READINGS: Deuteronomy 4:32–34–39–40; Psalm 33; Romans 8:14–17; Matthew 28:16–20
Have you ever wondered about the number of times in a single day you make the Sign of the Cross? I hadn’t really thought about it until I was recently waiting for a Saturday 5 PM Mass to start and was watching a mother trying to teach the Sign of the Cross to her 4-year-old son.
As you might imagine it wasn’t going well!
“Mom” was becoming more and more frustrated at her son’s wild gestures (reminiscent of signs a baseball coach might send a player on the field) which only seemed to delight her son, whose movements became more and more exaggerated. All this provided an endless cycle of entertainment for those of us sitting nearby – you’ve got the visual!
In today’s readings we experience a gradual unfolding of the Trinity. We first hear Moses reminding his people, the Israelites, of all of the wonderful and powerful things God had done for them in claiming them and marking them as his people and promising them an inheritance if they keep his laws.
Then we hear Paul speaking to the Romans centuries later, of their relationship to God, this time as equals and heirs with Christ if they accept and unite their sufferings with Him. Once again marked by God.
Matthew gives a brief but powerful description as the disciples receive very clear instruction to “Go out and make disciples of all nations, baptizing them in the name of the Father, and of the Son, and of the Holy Spirit.”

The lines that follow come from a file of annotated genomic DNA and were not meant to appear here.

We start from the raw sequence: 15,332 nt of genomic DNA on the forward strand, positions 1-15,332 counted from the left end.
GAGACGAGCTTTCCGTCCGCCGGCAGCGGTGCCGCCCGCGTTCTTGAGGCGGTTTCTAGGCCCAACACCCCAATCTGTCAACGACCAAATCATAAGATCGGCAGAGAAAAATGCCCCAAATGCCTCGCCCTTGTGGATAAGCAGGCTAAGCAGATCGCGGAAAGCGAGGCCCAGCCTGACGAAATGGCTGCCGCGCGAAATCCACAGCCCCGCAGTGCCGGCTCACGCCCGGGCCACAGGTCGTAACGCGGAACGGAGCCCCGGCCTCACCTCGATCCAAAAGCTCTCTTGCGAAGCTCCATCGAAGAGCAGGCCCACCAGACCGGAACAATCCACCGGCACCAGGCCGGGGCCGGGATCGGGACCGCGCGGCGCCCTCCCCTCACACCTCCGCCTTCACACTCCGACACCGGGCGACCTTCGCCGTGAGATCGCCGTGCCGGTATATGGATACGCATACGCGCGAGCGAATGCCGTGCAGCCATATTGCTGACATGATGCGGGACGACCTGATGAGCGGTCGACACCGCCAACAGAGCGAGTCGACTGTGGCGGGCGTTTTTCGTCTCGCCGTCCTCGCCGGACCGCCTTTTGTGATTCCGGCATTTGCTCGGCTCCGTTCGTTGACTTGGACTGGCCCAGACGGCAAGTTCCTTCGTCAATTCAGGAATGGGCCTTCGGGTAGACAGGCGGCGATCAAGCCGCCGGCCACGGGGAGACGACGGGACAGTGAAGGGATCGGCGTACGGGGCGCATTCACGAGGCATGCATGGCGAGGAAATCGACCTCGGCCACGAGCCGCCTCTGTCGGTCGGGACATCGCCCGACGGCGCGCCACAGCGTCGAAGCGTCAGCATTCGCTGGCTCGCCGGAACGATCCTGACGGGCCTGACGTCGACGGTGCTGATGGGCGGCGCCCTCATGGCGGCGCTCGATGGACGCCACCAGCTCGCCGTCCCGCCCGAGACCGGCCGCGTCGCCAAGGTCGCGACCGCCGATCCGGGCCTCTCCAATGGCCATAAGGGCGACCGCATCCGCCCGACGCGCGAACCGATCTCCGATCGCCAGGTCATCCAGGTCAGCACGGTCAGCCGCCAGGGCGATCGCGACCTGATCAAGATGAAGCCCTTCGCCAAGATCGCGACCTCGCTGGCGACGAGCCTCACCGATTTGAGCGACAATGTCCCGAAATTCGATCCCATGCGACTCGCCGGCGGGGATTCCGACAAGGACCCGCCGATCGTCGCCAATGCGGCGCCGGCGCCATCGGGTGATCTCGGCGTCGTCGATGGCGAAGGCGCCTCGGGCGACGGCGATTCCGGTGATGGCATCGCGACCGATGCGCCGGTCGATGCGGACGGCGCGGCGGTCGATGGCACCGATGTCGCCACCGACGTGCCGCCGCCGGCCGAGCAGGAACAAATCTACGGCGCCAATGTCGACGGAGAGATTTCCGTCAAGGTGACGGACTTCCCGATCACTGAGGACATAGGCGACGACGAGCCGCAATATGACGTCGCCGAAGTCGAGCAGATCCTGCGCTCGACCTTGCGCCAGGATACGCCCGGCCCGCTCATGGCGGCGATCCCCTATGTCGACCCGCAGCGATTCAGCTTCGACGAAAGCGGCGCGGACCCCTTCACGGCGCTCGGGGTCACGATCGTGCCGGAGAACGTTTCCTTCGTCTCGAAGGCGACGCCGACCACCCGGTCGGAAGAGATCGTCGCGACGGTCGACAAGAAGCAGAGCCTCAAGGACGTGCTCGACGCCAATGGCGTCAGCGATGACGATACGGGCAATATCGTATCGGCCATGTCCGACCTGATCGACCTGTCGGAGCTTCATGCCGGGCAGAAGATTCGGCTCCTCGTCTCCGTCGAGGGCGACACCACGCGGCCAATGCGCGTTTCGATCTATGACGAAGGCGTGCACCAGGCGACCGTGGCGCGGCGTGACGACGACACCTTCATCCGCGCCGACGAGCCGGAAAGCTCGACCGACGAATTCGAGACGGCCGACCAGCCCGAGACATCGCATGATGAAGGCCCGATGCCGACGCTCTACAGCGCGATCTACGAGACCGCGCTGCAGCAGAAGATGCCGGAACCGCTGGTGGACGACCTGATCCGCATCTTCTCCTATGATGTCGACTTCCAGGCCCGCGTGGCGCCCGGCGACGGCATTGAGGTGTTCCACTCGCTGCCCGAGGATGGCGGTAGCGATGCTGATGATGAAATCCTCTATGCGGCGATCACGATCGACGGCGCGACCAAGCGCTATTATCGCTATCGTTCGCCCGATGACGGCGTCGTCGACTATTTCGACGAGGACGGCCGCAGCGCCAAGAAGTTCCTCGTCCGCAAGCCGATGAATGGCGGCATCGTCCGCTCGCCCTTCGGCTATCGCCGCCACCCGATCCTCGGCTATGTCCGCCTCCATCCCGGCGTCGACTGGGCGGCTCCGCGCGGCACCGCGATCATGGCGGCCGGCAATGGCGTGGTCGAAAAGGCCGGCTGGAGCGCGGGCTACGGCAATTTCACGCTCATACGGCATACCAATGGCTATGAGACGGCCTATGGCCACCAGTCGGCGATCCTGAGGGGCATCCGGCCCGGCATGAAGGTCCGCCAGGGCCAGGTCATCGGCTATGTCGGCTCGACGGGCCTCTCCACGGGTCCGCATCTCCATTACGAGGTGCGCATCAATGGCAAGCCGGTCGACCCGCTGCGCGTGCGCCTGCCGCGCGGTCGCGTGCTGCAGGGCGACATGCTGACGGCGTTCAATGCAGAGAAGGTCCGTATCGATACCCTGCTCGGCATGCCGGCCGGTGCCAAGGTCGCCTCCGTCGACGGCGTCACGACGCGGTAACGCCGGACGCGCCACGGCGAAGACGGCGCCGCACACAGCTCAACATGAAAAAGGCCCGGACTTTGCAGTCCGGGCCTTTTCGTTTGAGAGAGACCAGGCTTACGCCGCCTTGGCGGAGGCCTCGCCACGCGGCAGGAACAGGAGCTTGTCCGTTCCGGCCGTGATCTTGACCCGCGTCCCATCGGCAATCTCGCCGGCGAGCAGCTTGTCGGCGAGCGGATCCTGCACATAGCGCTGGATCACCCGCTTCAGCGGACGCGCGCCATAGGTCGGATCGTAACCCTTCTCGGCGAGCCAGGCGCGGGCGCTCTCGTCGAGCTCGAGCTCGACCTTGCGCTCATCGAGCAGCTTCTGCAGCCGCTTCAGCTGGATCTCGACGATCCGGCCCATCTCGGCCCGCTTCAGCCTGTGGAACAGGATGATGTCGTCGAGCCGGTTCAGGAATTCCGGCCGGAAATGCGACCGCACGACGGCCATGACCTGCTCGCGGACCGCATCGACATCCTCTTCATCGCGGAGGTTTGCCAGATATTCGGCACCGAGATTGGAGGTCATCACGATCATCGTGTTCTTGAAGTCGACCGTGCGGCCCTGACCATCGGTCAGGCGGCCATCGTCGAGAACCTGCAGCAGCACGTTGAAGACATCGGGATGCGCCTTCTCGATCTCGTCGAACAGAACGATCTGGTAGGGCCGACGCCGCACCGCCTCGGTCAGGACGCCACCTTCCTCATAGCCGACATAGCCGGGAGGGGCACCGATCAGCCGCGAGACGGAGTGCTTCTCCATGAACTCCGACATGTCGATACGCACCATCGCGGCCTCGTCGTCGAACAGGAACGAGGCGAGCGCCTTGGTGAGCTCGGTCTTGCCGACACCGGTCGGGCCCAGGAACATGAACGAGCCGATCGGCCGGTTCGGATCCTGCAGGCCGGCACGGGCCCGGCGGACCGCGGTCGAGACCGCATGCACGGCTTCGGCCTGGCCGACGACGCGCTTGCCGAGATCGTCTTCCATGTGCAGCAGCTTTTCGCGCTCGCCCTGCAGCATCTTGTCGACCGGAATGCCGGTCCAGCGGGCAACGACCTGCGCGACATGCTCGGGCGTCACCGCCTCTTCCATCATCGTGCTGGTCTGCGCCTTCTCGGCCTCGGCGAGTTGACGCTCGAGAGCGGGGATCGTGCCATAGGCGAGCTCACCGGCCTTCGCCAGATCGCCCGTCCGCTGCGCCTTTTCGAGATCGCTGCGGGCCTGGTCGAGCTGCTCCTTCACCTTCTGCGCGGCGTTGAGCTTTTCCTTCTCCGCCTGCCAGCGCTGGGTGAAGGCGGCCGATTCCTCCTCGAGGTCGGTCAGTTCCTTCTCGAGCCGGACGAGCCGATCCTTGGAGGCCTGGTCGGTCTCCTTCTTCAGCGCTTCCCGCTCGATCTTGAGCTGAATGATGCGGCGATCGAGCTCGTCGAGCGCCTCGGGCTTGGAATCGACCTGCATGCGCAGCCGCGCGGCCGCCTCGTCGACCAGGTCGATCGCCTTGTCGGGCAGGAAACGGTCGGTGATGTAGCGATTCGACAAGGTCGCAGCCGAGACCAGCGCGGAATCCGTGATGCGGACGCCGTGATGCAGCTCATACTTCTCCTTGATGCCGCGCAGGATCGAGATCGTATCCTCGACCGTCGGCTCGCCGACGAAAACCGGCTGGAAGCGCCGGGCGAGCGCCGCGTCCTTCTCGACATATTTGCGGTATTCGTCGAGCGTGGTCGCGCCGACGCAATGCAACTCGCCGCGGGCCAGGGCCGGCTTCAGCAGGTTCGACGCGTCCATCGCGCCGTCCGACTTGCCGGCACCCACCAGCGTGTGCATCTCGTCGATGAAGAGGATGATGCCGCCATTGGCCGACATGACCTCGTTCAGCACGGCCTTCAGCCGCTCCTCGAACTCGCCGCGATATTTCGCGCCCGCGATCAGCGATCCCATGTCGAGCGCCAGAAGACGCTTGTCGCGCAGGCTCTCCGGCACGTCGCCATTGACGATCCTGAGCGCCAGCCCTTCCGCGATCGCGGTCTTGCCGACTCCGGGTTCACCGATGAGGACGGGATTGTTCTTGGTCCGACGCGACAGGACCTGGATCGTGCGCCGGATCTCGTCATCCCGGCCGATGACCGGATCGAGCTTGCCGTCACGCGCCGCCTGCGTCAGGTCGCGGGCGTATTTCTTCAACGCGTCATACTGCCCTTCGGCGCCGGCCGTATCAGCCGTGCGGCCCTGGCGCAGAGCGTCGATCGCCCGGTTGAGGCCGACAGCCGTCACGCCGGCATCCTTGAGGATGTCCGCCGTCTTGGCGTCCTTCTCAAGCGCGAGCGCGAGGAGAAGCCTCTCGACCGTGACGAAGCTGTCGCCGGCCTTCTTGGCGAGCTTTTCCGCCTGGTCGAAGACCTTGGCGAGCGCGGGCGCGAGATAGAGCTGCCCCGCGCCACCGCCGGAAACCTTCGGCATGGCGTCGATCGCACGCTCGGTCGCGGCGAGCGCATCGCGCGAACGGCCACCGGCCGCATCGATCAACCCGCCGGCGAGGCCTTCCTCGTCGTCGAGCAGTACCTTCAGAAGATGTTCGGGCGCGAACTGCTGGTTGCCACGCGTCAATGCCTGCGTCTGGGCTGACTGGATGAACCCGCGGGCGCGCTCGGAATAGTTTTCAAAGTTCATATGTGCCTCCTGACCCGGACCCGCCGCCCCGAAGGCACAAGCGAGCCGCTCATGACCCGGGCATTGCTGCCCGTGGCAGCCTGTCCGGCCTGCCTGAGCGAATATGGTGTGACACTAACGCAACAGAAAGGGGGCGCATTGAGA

As we move our right hand, we say those very words to center our prayers, to give and receive grace. In so doing we become conscious of God’s presence in all God’s forms: parent figure, human friend and brother, and advocate bestowing on us gifts to help us live fully as believers in the Gospel story. We have been marked with God’s Being, the Trinity, first at our Baptism, and at every Sacrament we have received since.
An early Church Father, Tertullian (c. 250), the first to coin and use the term “trinity,” writes, “In all of our travels and movements, in all our coming in and going out, in putting on our shoes, at the bath, at the table, in lighting our candles, in lying down, in sitting down, whatever employment occupies us, we mark our foreheads with the sign of the cross.”
I don’t have a clear recollection of learning how to make the Sign of the Cross, (I’m pretty sure I presented a similar challenge to my mother as the youngster I witnessed did) but I’ve begun to think about how often and when and why I do.
As we celebrate the Solemnity of the Trinity and as we are called to read and respond to the signs of the times in our own lives, we too become Signs of the Cross for all we encounter, so that every work we do, as Tertullian describes, we do in the name of the Father, and of the Son, and of the Holy Spirit. May the number of those works be immeasurable!
Maureen Reiser, an Associate of the Sisters of Charity since 2017, currently teaches 6, 7, and 8 grade Religion and Social Studies at Our Lady of Refuge, Bronx, NY.
When I teach my preschoolers the sign of the cross, we say that the Father is the brains or the head, the Son is the heart, and the Holy Spirit is the strength (muscles). I have been doing this for the past 30 years!!